If you grew up in the 1990s and 2000s, you couldn’t turn on the TV or open a magazine without seeing these two words: Got milk? And let’s not forget about the milk mustaches.
Even supermodel Gisele Bündchen donned one in this 2001 ad, posing with a glass of milk in hand, next to floating text that reads: “Want strong bones? Your bones grow until about age 35 and the calcium in milk helps. After that, it helps keep them strong. Which means milk is always in fashion. Got milk?”
The iconic campaign was created for the California Milk Processor Board and was later licensed to other players in the dairy industry. But times have changed, and the public’s attitude toward milk has soured.
You’ve surely heard claims that cow's milk is unnatural to drink (especially beyond childhood), or that milk consumption actually does more damage than good. But are any of these true?
“What are the unique nutrients that dairy has that nothing else has? Nothing,” says Christopher Gardner, a professor and nutrition researcher from the Stanford Prevention Research Center. “It is true calcium is easier to get from milk than just about anything else. That is totally true. But you can get calcium from lots of other things.” And while not everyone should rush to dump their dairy, there are risks that come from drinking milk excessively.
Is Milk Good for You?
Milk can be a nutritious and healthy part of your diet, but that depends on various factors, including your dietary preferences, nutritional needs, and any potential allergies or intolerances. Milk, as we’ve heard over and over, is a good source of calcium, as well as protein and other nutrients like vitamin D and potassium.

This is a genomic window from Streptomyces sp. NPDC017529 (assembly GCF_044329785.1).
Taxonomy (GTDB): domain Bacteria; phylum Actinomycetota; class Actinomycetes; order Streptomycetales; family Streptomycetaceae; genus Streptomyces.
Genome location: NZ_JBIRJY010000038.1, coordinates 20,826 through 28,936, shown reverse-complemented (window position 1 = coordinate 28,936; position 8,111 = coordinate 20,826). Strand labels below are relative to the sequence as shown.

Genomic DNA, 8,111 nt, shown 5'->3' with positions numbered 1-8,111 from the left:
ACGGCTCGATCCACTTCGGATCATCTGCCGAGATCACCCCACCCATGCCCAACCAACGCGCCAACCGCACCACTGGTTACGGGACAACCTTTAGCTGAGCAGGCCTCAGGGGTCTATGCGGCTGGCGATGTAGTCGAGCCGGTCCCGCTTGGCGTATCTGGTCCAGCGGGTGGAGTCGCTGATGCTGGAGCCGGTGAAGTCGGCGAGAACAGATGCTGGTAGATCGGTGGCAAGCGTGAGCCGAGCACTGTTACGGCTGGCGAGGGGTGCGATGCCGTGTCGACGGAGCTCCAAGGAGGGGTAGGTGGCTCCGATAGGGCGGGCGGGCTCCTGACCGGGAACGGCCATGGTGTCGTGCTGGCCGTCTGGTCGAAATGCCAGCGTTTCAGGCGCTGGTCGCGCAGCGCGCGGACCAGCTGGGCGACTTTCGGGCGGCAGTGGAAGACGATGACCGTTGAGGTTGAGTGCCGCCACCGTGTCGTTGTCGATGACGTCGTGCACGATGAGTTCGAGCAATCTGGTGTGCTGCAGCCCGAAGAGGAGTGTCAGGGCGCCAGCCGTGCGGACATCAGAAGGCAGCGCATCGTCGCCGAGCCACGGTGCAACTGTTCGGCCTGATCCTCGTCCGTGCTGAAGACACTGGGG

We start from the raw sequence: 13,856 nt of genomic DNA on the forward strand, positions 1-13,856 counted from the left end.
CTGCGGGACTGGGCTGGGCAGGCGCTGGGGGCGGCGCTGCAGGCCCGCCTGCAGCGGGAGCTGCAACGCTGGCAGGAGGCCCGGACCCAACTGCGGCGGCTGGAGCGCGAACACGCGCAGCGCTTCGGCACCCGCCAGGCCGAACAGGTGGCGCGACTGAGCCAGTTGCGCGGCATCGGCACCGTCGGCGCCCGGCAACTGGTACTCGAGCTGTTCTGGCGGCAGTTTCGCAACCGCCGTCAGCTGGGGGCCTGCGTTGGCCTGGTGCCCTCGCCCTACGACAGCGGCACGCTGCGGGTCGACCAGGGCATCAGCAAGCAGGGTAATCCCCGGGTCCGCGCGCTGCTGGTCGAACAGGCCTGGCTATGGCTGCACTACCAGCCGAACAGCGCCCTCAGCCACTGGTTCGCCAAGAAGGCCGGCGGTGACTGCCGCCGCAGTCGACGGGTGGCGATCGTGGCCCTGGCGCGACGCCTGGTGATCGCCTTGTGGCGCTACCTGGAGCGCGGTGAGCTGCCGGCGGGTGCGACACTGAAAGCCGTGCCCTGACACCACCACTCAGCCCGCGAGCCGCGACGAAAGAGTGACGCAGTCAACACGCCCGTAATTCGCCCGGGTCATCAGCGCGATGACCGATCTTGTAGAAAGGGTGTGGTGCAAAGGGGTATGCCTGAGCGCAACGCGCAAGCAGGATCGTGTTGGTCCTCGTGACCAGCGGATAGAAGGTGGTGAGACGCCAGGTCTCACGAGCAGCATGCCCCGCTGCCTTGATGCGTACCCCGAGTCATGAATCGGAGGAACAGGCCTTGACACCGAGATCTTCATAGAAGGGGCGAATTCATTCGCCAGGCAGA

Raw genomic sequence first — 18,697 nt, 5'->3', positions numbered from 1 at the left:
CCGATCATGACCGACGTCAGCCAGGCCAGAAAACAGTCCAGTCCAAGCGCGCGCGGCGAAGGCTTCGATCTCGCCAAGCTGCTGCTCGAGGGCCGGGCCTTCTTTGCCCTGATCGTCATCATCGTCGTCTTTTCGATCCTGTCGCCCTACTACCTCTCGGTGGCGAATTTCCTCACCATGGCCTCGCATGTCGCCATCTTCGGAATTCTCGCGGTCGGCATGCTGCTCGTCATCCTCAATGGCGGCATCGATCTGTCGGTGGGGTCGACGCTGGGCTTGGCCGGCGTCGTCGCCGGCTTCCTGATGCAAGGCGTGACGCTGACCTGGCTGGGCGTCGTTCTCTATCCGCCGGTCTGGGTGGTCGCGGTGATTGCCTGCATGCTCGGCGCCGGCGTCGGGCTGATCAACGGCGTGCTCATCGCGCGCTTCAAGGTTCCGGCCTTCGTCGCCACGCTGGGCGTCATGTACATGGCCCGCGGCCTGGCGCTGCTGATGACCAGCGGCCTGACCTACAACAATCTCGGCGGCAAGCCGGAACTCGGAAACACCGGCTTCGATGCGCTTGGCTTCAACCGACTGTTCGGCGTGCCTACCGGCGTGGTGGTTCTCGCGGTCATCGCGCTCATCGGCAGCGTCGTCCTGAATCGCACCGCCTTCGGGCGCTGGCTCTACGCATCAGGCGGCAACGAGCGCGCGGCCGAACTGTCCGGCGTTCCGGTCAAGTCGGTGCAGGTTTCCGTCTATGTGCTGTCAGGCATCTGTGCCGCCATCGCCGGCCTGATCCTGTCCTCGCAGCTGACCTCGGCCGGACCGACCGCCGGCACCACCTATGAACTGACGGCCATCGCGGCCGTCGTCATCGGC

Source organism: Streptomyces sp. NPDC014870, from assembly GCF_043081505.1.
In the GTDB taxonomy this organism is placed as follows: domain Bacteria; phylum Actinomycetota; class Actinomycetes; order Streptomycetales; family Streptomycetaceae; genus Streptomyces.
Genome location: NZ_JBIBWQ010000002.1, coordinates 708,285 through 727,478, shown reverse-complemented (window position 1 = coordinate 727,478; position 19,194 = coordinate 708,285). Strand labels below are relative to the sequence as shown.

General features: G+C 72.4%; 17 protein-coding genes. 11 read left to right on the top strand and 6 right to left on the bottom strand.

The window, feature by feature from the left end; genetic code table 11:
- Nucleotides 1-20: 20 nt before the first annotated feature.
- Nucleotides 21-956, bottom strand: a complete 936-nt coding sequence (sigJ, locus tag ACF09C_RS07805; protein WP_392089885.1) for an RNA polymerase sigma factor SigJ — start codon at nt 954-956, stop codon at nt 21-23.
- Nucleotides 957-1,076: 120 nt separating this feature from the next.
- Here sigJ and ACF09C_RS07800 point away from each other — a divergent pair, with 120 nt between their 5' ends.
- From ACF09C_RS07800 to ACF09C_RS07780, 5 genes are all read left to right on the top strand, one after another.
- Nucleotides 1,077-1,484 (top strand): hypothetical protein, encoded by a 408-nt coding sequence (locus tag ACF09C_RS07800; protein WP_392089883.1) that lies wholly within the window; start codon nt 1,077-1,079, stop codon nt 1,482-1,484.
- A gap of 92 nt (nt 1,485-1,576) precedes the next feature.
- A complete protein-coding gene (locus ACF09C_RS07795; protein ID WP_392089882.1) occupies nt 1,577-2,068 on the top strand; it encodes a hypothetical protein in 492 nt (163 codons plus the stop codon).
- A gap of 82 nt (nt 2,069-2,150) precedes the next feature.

Why Do People Say Milk Is Good for You?
The federal government is milk’s main champion. As early as the 1940s, milk was touted as a guaranteed path to strength, health, and happiness. A poster from the Works Progress Administration era, commissioned by the government to promote milk, shows a grinning couple, dressed in white, playing tennis and golf alongside the slogan “Milk: For Health, Good Teeth, Vitality, Endurance, Strong Bones.”
Dairy is still featured prominently on the government’s “My Plate” guide, in the corner above a circle neatly divided into four food groups. Even today, the U.S. Department of Agriculture (USDA) and the Department of Health and Human Services say in their dietary guidelines that dairy, especially milk, is an essential part of daily meals. Americans are told that drinking three glasses of milk a day is the best way to meet their calcium requirements. But ultimately, it’s a little more complicated than that.
How Much Calcium Is in Milk?
Depending on the type of milk, a 250 milliliter glass of milk can provide approximately 276 to 293 milligrams of calcium or more.
The nutrition label on the milk container shows the calcium content, as it can vary between brands. Calcium-fortified milk, for example, may contain more calcium than other products.